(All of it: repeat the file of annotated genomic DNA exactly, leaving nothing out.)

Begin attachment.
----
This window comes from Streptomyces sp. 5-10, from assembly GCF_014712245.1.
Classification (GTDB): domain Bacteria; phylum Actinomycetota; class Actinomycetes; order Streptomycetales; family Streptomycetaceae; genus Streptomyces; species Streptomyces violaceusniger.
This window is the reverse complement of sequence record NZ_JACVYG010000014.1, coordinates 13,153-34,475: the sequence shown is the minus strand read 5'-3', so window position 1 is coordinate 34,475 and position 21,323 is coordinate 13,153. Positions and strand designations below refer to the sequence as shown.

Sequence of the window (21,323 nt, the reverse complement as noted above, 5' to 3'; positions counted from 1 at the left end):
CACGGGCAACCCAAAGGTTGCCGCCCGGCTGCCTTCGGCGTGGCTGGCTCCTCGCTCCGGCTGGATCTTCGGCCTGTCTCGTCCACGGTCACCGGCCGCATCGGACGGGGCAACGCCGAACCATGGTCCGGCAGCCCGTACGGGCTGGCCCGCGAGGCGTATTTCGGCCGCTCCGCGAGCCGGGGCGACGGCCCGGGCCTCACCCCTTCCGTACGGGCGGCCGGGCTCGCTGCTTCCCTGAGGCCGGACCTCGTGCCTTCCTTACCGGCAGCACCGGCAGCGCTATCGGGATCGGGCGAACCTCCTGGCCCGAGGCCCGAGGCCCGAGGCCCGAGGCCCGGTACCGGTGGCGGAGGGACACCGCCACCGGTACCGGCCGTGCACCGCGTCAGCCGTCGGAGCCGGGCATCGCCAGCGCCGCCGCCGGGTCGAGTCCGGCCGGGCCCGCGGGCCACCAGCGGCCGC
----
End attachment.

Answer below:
This window comes from Streptomyces sp. 5-10, from assembly GCF_014712245.1.
Classification (GTDB): domain Bacteria; phylum Actinomycetota; class Actinomycetes; order Streptomycetales; family Streptomycetaceae; genus Streptomyces; species Streptomyces violaceusniger.
This window is the reverse complement of sequence record NZ_JACVYG010000014.1, coordinates 13,153-34,475: the sequence shown is the minus strand read 5'-3', so window position 1 is coordinate 34,475 and position 21,323 is coordinate 13,153. Positions and strand designations below refer to the sequence as shown.

Sequence of the window (21,323 nt, the reverse complement as noted above, 5' to 3'; positions counted from 1 at the left end):
CACGGGCAACCCAAAGGTTGCCGCCCGGCTGCCTTCGGCGTGGCTGGCTCCTCGCTCCGGCTGGATCTTCGGCCTGTCTCGTCCACGGTCACCGGCCGCATCGGACGGGGCAACGCCGAACCATGGTCCGGCAGCCCGTACGGGCTGGCCCGCGAGGCGTATTTCGGCCGCTCCGCGAGCCGGGGCGACGGCCCGGGCCTCACCCCTTCCGTACGGGCGGCCGGGCTCGCTGCTTCCCTGAGGCCGGACCTCGTGCCTTCCTTACCGGCAGCACCGGCAGCGCTATCGGGATCGGGCGAACCTCCTGGCCCGAGGCCCGAGGCCCGAGGCCCGAGGCCCGGTACCGGTGGCGGAGGGACACCGCCACCGGTACCGGCCGTGCACCGCGTCAGCCGTCGGAGCCGGGCATCGCCAGCGCCGCCGCCGGGTCGAGTCCGGCCGGGCCCGCGGGCCACCAGCGGCCGC